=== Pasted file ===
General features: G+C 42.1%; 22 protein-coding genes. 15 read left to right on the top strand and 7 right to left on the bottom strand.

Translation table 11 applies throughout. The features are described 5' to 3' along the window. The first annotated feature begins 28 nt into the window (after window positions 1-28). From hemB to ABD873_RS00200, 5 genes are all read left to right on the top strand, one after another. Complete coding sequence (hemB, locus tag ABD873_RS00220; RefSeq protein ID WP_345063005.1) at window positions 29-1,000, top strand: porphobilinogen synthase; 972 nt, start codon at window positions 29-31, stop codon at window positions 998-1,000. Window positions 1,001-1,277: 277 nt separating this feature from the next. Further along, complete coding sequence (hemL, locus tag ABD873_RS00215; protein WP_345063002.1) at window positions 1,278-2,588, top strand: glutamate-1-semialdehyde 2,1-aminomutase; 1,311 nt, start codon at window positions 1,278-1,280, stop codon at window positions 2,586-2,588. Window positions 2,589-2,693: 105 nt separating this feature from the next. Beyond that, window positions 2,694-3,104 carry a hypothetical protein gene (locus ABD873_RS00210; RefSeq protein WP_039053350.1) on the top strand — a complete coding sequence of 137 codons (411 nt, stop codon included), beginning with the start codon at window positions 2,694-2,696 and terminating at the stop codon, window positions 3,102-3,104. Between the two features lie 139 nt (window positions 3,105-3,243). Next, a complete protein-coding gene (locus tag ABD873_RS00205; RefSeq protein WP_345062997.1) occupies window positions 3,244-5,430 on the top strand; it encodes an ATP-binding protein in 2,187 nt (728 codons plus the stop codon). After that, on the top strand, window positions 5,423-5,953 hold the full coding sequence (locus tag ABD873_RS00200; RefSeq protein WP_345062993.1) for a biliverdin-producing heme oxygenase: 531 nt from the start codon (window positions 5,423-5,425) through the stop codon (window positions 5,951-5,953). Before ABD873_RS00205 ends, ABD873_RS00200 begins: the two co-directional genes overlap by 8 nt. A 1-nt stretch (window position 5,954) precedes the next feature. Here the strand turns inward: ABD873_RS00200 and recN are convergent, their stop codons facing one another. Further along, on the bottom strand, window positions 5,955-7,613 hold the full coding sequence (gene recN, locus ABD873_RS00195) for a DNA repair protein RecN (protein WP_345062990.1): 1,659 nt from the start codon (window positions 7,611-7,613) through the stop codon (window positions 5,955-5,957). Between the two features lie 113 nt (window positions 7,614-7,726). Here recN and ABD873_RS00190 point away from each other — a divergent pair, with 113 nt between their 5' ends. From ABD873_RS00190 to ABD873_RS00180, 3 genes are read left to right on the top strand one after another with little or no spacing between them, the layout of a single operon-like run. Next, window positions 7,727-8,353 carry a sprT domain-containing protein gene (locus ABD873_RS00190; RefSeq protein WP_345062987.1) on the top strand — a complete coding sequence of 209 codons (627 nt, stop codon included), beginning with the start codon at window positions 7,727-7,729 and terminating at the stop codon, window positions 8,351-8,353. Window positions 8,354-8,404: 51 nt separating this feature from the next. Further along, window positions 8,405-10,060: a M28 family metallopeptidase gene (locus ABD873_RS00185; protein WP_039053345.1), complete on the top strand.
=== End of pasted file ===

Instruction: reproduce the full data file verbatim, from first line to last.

General features: G+C 42.1%; 22 protein-coding genes. 15 read left to right on the top strand and 7 right to left on the bottom strand.

Translation table 11 applies throughout. The features are described 5' to 3' along the window. The first annotated feature begins 28 nt into the window (after window positions 1-28). From hemB to ABD873_RS00200, 5 genes are all read left to right on the top strand, one after another. Complete coding sequence (hemB, locus tag ABD873_RS00220; RefSeq protein ID WP_345063005.1) at window positions 29-1,000, top strand: porphobilinogen synthase; 972 nt, start codon at window positions 29-31, stop codon at window positions 998-1,000. Window positions 1,001-1,277: 277 nt separating this feature from the next. Further along, complete coding sequence (hemL, locus tag ABD873_RS00215; protein WP_345063002.1) at window positions 1,278-2,588, top strand: glutamate-1-semialdehyde 2,1-aminomutase; 1,311 nt, start codon at window positions 1,278-1,280, stop codon at window positions 2,586-2,588. Window positions 2,589-2,693: 105 nt separating this feature from the next. Beyond that, window positions 2,694-3,104 carry a hypothetical protein gene (locus ABD873_RS00210; RefSeq protein WP_039053350.1) on the top strand — a complete coding sequence of 137 codons (411 nt, stop codon included), beginning with the start codon at window positions 2,694-2,696 and terminating at the stop codon, window positions 3,102-3,104. Between the two features lie 139 nt (window positions 3,105-3,243). Next, a complete protein-coding gene (locus tag ABD873_RS00205; RefSeq protein WP_345062997.1) occupies window positions 3,244-5,430 on the top strand; it encodes an ATP-binding protein in 2,187 nt (728 codons plus the stop codon). After that, on the top strand, window positions 5,423-5,953 hold the full coding sequence (locus tag ABD873_RS00200; RefSeq protein WP_345062993.1) for a biliverdin-producing heme oxygenase: 531 nt from the start codon (window positions 5,423-5,425) through the stop codon (window positions 5,951-5,953). Before ABD873_RS00205 ends, ABD873_RS00200 begins: the two co-directional genes overlap by 8 nt. A 1-nt stretch (window position 5,954) precedes the next feature. Here the strand turns inward: ABD873_RS00200 and recN are convergent, their stop codons facing one another. Further along, on the bottom strand, window positions 5,955-7,613 hold the full coding sequence (gene recN, locus ABD873_RS00195) for a DNA repair protein RecN (protein WP_345062990.1): 1,659 nt from the start codon (window positions 7,611-7,613) through the stop codon (window positions 5,955-5,957). Between the two features lie 113 nt (window positions 7,614-7,726). Here recN and ABD873_RS00190 point away from each other — a divergent pair, with 113 nt between their 5' ends. From ABD873_RS00190 to ABD873_RS00180, 3 genes are read left to right on the top strand one after another with little or no spacing between them, the layout of a single operon-like run. Next, window positions 7,727-8,353 carry a sprT domain-containing protein gene (locus ABD873_RS00190; RefSeq protein WP_345062987.1) on the top strand — a complete coding sequence of 209 codons (627 nt, stop codon included), beginning with the start codon at window positions 7,727-7,729 and terminating at the stop codon, window positions 8,351-8,353. Window positions 8,354-8,404: 51 nt separating this feature from the next. Further along, window positions 8,405-10,060: a M28 family metallopeptidase gene (locus ABD873_RS00185; protein WP_039053345.1), complete on the top strand.